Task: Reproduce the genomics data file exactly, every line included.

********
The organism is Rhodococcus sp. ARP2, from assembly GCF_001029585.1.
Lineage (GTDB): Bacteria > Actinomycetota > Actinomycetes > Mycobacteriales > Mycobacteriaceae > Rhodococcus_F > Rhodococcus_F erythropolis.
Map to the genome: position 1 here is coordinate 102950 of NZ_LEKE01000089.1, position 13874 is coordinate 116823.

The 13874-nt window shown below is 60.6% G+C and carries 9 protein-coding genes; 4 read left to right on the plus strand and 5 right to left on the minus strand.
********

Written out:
The organism is Rhodococcus sp. ARP2, from assembly GCF_001029585.1.
Lineage (GTDB): Bacteria > Actinomycetota > Actinomycetes > Mycobacteriales > Mycobacteriaceae > Rhodococcus_F > Rhodococcus_F erythropolis.
Map to the genome: position 1 here is coordinate 102950 of NZ_LEKE01000089.1, position 13874 is coordinate 116823.

The 13874-nt window shown below is 60.6% G+C and carries 9 protein-coding genes; 4 read left to right on the plus strand and 5 right to left on the minus strand.